A church’s purposes or values usually reflect the practices they want to encourage in the lives of their members. If your recommended group format is structured around your church’s purposes, you will be more effective at weaving these essential spiritual practices into your group life. This is critical since the relational circles of groups create the community that transforms lives and enables your church to be transformational in its own community. This post examines four more spiritual practices that necessitate spiritual relationships and help believers to be faithful and fruitful in their walk with Jesus.
Growth Tip: Bring bread and beverage to your group, open by reading from 1 Cor 11:23-26, distribute the elements, give thanks for Christ’s sacrifice explaining what the elements represent, provide a time of quiet reflection, and close with a brief prayer of thanksgiving. Practicing communion in your group conveys how all believers are ministers and confers a fresh sense of authority in how your members minister to one another. It strengthens your group’s bond and deepens the way your group worships together.
Growth Tip: The group leader sets the pace for vulnerability in the group. Vulnerability is a necessary ingredient for confession to become a spiritual practice that is exercised in your group. The more real a group leader can be, the more free people are to be themselves and receive the healing God wants to bring. When confession is modeled by the group leader it empowers others to do the same. There may be times that are more conducive to breaking up into smaller prayer groups or same-sex breakouts, which can encourage more openness. Pray for discernment in how to introduce this spiritual practice in your group.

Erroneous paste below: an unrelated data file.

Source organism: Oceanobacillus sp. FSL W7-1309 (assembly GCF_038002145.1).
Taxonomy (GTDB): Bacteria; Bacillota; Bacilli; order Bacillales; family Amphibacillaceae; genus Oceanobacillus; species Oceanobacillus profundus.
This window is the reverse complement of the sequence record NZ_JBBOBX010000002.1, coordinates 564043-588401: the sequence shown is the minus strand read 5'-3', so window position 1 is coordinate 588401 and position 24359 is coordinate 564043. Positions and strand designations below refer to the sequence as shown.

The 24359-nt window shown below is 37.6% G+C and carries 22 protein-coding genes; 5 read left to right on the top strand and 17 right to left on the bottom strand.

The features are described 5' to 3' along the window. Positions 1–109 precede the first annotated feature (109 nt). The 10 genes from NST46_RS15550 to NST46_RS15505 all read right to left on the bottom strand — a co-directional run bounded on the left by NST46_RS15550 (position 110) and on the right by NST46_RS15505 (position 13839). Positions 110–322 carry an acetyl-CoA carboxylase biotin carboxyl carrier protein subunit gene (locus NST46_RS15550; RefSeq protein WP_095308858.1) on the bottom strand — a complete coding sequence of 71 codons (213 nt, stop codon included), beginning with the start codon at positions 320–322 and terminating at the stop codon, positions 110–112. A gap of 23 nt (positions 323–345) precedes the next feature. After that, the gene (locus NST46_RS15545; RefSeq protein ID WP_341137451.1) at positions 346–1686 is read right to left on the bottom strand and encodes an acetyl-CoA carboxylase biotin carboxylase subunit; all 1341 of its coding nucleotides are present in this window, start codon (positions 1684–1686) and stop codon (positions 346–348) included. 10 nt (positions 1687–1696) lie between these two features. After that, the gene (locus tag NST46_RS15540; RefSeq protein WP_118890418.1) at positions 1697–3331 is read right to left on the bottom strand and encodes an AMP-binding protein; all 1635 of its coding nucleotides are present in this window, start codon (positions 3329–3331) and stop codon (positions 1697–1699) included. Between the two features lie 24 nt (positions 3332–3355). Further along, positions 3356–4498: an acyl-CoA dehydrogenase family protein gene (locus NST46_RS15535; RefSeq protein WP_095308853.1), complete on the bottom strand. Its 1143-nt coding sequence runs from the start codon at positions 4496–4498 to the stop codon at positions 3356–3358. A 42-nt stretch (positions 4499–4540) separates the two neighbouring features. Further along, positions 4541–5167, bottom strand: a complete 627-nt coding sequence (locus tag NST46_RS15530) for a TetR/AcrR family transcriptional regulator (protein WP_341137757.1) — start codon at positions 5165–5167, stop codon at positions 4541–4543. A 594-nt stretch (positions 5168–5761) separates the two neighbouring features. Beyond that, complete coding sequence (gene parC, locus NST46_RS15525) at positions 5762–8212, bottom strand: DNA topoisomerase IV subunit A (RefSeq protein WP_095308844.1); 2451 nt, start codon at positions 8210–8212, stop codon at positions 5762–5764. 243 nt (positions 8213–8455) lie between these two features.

Growth Tip: Aim to create an interactive environment in your group. When somebody shares how God is doing something transformational in their life, pause the discussion and affirm what He is doing. If somebody is sharing a struggle, lay hands on the person and pray. Invite others to do the same. Allow prayer and Bible study to ignite ministry moments. Then model care and demonstrate how ministry is a priority over your group’s meeting agenda. To paint a picture of what in-group ministry can look like go to www.biblegateway.com and do a quick search of the phrase “love one another.”
Growth Tip: Three simple steps group leaders can take to develop outreach in their church’s community life are: 1) Set the expectation 2) Pray for the lost 3) Appoint members to ministry roles. It refreshes the group to discuss its purpose at the outset of each new season. Before entering a new study, share with the group that one of the reasons why your group exists is to share the Good News with others. Then in times of group prayer, be sure to pray for those beyond the group and for your church’s outreach efforts. This fosters an external focus to your group and plants seeds for future outreach. Gradually appoint people to fulfill ministry roles in the group that are in keeping with their passion and gift-mix. Invite them to try out roles for a limited duration at first and start them off with small tasks before graduating them to larger group projects.
Community is the wellspring of the spiritual practices that enable us to be faithful followers and disciple-makers. Each believer’s life with God and effectiveness as a part of the Body of Christ hinges on their relationships with other people. If we are to love God with all our heart, soul, mind, and strength – we must be walking in the most excellent way of loving our neighbors (Mark 12:29-31; 1 Cor 12:31b). If we are to obey the dozens of ‘one another’ commands in the NT, grow in Christ, and show lost people the way home – we need relationships (John 14:21, 13:34-35; 1 John 4:7-12, 20-21). There is no more effective way to ensure the outworking of spiritual practices in our lives than being in community with a circle of believers enjoying full-bodied group life together.